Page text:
Sod That!: 103 Things Not To Do Before You Die by Sam Jordison
|Sod That!: 103 Things Not To Do Before You Die by Sam Jordison|
|Reviewer: John Lloyd|
|Summary: A book that very much does what it says on the tin, and as such is stuck with the inability to break free from the can.|
|Buy? Maybe||Borrow? Yes|
|Pages: 224||Date: September 2008|
Without sounding like a braggart, I have done some pleasant things in life. I've caught the first bus up to Machu Picchu, and shared the sunrise with only the llamas. I've eaten strange things while on a full fortnight tour of Iceland. But closer to home, were I to have a list, there would be many things left on it – I've been nowhere near Bath, or York; I've never seen the film ET, which for a man of my age is something of a claim to fame.
However I don't have such a list. There are things I would like to do, but I'm not one of those people who listens to some inner voice telling them to down tools and go off and change their life, however temporary. And I'm certainly not one to read some asinine Sunday supplement, watch some naff TV programme, or read some inane gift book telling me what someone else thinks I should be about.
Neither is Sam Jordison, as he proves in these pages. Instead, though, he has paid attention to these lists of what he and the rest of us are supposed to do, and found them risible. As a result, he has launched this book and his webpage as a counter-measure, pointing out how daft the premise is, and how mind-bogglingly foolish, dangerous or just absurd following some of them can be.
Some of his targets are a little on the easy side, I think he'll agree – there is no real need for any of us to wish to have a dunk in the Ganges, and paying a near-illicit company to have someone's name given to a star is equally dopey. Throughout we get Sam's personal and comic approach to belittling all his subjects – and of course the sense that we should be belittled should we disagree with the original list creator.
I, however, have to disagree with Sam (especially when he calls me a git). I wouldn't mind the chance to sky-dive, or walk on coals, and I look forward to trotting up an active volcano (although I'd probably be chased as I did it by health and safety idiots). Sam has seen the reality behind the lists informing us our life is incomplete before this, though, and as such his volume is a very nice way to pour scorn on such thinking.
The book is very approachable. Sam's sense of humour is one I can get along with perfectly well, and here we get little trivia factoids to increase the value for money. I never knew that our passing on chicken pox was a major factor in us not wishing to swim with dolphins. He could have added the get-out when you are forced by a loved one to take a gondola in Venice – apparently you can just pay a euro for a thirty-second ferry across the Grand Canal, and not have the whole embarrassing farrago.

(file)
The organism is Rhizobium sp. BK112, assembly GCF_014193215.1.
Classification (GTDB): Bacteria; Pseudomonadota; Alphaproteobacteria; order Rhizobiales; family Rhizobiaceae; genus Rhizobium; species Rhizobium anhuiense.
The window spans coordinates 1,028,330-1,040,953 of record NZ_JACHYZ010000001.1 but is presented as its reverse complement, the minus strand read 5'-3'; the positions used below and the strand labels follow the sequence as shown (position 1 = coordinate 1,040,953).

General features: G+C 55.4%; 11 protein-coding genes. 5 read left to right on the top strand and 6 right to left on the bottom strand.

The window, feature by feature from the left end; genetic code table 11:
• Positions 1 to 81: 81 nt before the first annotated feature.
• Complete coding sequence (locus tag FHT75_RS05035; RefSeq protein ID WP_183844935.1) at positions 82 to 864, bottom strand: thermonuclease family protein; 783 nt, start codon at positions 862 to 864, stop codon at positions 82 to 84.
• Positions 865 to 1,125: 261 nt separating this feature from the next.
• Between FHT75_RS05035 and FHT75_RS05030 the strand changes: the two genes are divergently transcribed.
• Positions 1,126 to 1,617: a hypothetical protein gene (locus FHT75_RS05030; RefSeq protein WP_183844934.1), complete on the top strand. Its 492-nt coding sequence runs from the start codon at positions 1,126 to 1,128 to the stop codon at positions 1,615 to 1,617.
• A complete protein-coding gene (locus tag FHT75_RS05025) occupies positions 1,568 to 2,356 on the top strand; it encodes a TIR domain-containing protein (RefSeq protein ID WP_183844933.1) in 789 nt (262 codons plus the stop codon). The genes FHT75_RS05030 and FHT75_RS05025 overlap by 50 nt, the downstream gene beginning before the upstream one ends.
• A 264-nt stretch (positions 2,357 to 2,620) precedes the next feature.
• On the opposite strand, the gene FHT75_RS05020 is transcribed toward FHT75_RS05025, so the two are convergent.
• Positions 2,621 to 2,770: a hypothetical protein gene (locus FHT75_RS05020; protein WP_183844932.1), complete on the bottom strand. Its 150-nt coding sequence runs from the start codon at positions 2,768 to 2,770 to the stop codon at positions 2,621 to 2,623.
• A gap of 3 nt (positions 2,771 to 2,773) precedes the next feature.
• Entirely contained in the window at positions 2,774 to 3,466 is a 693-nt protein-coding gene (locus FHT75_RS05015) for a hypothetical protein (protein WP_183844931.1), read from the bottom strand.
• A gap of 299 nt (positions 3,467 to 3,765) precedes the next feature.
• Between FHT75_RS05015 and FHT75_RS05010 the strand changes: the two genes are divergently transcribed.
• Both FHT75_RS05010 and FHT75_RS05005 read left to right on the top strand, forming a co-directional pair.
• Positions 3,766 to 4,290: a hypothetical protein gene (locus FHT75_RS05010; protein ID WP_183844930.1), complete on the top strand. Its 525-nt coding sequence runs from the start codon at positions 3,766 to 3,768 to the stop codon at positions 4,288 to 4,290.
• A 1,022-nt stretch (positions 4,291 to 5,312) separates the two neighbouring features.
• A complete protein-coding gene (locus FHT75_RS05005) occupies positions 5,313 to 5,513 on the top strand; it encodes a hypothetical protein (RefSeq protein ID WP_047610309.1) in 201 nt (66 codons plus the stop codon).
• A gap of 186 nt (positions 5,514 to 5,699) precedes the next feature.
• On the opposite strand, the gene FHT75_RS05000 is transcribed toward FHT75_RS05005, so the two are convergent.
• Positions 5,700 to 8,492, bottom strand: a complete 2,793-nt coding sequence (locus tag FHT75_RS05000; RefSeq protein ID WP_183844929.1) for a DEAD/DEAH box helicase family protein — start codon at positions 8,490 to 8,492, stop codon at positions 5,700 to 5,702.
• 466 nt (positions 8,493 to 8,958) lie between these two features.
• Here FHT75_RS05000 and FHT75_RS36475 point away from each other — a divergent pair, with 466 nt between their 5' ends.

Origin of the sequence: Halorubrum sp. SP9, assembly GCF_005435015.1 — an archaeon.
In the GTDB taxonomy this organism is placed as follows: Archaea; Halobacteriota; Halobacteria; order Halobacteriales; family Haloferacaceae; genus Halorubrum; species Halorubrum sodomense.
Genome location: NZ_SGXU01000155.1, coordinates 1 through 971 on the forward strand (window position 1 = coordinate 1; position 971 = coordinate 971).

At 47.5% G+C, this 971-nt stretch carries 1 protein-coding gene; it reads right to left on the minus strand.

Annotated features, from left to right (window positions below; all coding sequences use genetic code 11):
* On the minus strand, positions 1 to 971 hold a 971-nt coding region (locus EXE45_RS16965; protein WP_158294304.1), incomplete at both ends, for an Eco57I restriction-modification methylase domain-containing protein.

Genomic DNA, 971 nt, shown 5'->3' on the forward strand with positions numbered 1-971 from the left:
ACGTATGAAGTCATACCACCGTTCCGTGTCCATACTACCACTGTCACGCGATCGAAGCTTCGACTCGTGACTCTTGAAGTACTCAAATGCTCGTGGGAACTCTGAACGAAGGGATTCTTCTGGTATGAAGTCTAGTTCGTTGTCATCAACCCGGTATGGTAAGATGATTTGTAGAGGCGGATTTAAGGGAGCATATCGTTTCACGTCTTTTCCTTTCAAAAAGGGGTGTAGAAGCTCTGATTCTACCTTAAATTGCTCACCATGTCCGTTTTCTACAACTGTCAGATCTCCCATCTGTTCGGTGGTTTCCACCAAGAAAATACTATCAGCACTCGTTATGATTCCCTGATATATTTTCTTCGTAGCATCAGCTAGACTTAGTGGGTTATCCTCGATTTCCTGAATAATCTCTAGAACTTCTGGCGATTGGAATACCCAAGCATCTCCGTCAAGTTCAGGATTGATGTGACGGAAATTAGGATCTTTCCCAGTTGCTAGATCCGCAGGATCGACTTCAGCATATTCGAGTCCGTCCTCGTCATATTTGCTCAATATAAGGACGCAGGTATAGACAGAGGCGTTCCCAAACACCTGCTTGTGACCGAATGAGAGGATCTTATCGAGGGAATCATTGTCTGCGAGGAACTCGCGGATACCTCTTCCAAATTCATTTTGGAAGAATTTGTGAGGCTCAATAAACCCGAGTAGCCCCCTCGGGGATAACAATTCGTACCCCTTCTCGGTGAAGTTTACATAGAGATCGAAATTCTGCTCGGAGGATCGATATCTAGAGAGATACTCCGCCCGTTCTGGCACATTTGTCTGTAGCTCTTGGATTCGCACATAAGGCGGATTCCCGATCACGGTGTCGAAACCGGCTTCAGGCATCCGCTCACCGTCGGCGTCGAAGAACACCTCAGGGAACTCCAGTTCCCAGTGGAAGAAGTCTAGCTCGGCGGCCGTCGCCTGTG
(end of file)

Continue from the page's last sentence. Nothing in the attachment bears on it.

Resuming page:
However the book is limited by the very form it mirrors. We're all intelligent people here and so we know how silly the list idea is, and how limited such a volume is as a result. There definitely still is a book in scoffing at the concept, and I think Jordison has done as well as anyone could have in creating his anti-list and making it as entertaining as he could, but there are flaws to the approach. He seems at times like a curmudgeon, and the itemised approach stops a lovely rant from developing.
To the book's credit though remains the personable writing and the pleasure to be had in nodding along with our author as he proves to be a darn sight more right, reasonable and witty than whoever generated the suggestions he mocks. They're all taken from real life, and have eating cheese fondue as a guest star as no-one but no-one ever recommended that.
I would happily recommend this book as far as it goes, and would willingly give it to my partner as a diversion while she gears herself up to give War and Peace a further try, but it does only remain an entertaining diversion. Not only because I've done 69 and 100 quite happily, I cannot, even if I wanted to, put this on a list of 50 Books You Must Read Before You Explode, or whatever.
We at the Bookbag are very grateful for the author for giving us a review copy.
You can read more book reviews or buy Sod That!: 103 Things Not To Do Before You Die by Sam Jordison at Amazon.co.uk.
You can read more book reviews or buy Sod That!: 103 Things Not To Do Before You Die by Sam Jordison at Amazon.com.
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